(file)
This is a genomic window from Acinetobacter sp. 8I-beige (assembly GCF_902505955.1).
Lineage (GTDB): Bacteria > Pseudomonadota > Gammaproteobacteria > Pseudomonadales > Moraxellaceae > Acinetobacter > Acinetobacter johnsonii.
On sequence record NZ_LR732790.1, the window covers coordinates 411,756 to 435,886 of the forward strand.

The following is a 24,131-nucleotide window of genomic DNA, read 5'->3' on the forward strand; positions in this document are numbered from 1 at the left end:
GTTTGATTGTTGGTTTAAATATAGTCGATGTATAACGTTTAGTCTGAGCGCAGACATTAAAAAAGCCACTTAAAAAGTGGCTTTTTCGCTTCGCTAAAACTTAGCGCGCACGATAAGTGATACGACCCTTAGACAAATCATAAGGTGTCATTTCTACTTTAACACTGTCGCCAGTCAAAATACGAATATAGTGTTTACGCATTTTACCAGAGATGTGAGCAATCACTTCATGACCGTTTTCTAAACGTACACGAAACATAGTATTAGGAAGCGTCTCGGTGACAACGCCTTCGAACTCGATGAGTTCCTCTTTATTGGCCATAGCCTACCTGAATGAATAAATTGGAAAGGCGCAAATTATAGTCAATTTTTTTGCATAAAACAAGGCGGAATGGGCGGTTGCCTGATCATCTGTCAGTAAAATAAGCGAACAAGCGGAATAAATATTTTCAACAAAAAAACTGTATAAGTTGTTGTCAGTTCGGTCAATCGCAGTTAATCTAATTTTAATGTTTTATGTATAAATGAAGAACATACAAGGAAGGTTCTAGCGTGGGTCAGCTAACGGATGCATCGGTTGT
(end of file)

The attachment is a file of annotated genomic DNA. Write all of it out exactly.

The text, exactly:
This is a genomic window from Acinetobacter sp. 8I-beige (assembly GCF_902505955.1).
Lineage (GTDB): Bacteria > Pseudomonadota > Gammaproteobacteria > Pseudomonadales > Moraxellaceae > Acinetobacter > Acinetobacter johnsonii.
On sequence record NZ_LR732790.1, the window covers coordinates 411,756 to 435,886 of the forward strand.

The following is a 24,131-nucleotide window of genomic DNA, read 5'->3' on the forward strand; positions in this document are numbered from 1 at the left end:
GTTTGATTGTTGGTTTAAATATAGTCGATGTATAACGTTTAGTCTGAGCGCAGACATTAAAAAAGCCACTTAAAAAGTGGCTTTTTCGCTTCGCTAAAACTTAGCGCGCACGATAAGTGATACGACCCTTAGACAAATCATAAGGTGTCATTTCTACTTTAACACTGTCGCCAGTCAAAATACGAATATAGTGTTTACGCATTTTACCAGAGATGTGAGCAATCACTTCATGACCGTTTTCTAAACGTACACGAAACATAGTATTAGGAAGCGTCTCGGTGACAACGCCTTCGAACTCGATGAGTTCCTCTTTATTGGCCATAGCCTACCTGAATGAATAAATTGGAAAGGCGCAAATTATAGTCAATTTTTTTGCATAAAACAAGGCGGAATGGGCGGTTGCCTGATCATCTGTCAGTAAAATAAGCGAACAAGCGGAATAAATATTTTCAACAAAAAAACTGTATAAGTTGTTGTCAGTTCGGTCAATCGCAGTTAATCTAATTTTAATGTTTTATGTATAAATGAAGAACATACAAGGAAGGTTCTAGCGTGGGTCAGCTAACGGATGCATCGGTTGT